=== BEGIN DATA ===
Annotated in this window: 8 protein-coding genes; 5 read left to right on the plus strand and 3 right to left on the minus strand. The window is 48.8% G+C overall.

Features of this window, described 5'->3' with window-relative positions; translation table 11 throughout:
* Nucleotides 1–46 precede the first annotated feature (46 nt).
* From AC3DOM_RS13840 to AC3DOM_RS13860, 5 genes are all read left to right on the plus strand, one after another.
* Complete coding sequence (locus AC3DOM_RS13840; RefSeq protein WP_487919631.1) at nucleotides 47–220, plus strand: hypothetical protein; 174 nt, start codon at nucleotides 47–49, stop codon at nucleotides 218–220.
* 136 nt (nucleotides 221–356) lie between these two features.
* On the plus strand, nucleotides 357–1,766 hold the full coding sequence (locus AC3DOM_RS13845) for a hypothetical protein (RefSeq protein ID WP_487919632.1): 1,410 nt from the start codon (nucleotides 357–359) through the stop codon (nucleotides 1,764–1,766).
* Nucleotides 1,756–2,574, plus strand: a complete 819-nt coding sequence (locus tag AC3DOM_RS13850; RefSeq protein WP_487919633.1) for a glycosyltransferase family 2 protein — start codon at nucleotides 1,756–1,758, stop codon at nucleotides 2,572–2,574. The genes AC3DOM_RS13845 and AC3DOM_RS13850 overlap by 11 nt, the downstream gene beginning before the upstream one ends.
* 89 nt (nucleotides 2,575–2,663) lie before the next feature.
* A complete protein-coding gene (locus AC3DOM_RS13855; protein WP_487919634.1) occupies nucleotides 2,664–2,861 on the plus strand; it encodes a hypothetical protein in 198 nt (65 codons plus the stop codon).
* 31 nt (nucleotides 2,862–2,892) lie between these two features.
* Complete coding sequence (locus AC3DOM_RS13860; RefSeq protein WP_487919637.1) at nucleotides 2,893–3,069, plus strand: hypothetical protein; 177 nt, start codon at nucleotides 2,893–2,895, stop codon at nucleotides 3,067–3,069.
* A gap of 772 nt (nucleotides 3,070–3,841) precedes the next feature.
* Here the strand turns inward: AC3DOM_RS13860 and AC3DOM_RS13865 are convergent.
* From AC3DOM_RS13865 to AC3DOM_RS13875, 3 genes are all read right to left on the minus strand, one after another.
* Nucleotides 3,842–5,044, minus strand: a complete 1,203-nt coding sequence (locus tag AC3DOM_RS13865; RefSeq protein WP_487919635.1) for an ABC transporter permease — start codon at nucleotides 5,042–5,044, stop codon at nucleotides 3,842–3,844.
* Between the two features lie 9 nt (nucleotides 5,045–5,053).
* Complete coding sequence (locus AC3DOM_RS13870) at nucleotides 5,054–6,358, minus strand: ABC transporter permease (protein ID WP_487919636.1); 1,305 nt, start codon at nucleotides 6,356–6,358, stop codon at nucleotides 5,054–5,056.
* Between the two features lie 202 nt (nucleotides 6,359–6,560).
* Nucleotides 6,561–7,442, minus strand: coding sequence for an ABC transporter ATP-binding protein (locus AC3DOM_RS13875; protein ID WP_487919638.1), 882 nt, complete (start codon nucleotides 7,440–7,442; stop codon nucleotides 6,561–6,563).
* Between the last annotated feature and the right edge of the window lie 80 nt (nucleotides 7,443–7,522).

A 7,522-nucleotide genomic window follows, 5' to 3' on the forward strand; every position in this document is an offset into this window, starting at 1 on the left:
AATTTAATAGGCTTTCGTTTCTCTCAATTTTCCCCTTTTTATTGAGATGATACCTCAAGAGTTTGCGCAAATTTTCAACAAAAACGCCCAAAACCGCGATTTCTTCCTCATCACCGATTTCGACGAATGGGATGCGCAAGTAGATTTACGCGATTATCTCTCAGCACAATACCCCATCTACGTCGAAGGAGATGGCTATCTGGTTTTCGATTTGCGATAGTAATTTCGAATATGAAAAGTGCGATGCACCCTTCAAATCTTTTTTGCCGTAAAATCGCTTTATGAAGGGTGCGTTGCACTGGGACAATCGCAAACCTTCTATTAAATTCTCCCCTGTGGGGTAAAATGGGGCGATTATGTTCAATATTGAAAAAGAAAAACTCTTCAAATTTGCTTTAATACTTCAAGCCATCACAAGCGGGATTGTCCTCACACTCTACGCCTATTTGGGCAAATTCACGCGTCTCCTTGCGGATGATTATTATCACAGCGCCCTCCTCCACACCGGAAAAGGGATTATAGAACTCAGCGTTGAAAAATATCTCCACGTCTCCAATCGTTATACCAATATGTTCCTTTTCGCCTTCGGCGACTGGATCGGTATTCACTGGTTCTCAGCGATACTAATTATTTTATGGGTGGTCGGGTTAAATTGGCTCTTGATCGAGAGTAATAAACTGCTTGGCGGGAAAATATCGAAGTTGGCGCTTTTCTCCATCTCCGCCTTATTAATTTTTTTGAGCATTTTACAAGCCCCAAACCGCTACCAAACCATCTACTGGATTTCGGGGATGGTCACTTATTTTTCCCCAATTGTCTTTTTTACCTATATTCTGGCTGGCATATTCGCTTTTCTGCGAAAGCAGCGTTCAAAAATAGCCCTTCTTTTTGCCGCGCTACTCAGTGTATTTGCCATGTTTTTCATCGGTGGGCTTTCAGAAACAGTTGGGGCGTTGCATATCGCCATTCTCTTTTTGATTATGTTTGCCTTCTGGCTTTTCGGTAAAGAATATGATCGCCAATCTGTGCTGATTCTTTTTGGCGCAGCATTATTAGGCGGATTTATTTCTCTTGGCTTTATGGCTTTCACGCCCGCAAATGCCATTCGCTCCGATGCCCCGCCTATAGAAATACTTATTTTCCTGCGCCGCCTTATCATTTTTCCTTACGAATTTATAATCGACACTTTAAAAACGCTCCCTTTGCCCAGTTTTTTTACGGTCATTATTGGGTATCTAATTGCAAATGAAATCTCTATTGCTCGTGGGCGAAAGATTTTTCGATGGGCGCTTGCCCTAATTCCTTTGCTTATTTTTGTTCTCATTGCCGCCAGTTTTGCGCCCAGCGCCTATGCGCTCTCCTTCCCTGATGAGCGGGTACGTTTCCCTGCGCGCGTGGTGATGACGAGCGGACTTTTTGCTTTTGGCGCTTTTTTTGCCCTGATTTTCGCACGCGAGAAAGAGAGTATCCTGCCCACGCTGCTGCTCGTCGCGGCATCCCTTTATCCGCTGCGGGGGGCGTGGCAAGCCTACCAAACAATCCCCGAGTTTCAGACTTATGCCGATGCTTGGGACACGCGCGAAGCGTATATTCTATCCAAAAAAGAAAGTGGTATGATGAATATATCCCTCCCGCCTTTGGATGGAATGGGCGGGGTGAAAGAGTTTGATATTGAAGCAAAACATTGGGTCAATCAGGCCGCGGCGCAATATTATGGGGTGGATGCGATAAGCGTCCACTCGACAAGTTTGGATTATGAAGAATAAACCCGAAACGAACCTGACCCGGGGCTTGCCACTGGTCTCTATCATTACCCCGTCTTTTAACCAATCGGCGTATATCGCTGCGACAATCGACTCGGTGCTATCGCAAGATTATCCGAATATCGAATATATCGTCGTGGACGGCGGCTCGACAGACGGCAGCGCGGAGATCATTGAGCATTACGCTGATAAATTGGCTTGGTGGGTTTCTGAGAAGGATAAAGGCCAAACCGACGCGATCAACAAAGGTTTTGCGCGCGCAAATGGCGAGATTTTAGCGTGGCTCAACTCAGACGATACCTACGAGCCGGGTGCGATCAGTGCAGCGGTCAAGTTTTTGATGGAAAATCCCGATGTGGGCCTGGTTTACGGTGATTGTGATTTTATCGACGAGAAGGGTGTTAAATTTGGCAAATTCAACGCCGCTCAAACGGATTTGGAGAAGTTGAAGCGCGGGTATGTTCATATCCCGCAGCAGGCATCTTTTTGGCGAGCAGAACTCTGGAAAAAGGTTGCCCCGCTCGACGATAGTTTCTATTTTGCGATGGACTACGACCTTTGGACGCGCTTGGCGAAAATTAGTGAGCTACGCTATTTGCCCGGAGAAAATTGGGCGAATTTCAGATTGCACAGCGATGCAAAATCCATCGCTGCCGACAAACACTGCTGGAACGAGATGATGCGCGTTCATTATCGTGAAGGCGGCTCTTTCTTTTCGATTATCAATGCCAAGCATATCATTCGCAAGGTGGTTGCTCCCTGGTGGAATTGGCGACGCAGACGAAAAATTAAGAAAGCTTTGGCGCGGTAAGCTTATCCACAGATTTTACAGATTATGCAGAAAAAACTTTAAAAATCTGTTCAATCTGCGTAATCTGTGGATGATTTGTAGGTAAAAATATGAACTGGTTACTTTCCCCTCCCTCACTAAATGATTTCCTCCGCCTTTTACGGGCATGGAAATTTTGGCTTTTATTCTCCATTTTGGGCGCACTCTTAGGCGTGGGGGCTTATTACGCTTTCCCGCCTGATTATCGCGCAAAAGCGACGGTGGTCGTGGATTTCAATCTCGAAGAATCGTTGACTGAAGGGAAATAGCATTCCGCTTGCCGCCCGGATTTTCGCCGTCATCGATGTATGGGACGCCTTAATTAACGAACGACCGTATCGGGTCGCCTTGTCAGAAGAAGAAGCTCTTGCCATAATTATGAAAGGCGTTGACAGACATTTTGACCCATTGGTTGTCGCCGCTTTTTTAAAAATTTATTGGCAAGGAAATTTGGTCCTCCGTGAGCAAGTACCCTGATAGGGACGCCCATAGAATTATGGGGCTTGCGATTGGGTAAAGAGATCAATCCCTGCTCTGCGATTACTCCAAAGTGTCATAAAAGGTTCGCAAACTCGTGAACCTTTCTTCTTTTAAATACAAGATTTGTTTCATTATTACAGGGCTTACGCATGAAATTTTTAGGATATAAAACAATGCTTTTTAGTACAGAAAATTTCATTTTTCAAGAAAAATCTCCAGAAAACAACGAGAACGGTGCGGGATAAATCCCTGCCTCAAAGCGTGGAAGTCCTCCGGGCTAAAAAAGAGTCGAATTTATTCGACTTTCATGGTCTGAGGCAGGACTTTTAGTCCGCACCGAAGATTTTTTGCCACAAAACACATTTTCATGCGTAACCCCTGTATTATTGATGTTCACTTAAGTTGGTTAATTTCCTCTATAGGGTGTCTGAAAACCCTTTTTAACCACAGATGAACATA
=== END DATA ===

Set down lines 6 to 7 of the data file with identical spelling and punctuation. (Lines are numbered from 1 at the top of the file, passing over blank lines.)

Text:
* 136 nt (nucleotides 221–356) lie between these two features.
* On the plus strand, nucleotides 357–1,766 hold the full coding sequence (locus AC3DOM_RS13845) for a hypothetical protein (RefSeq protein ID WP_487919632.1): 1,410 nt from the start codon (nucleotides 357–359) through the stop codon (nucleotides 1,764–1,766).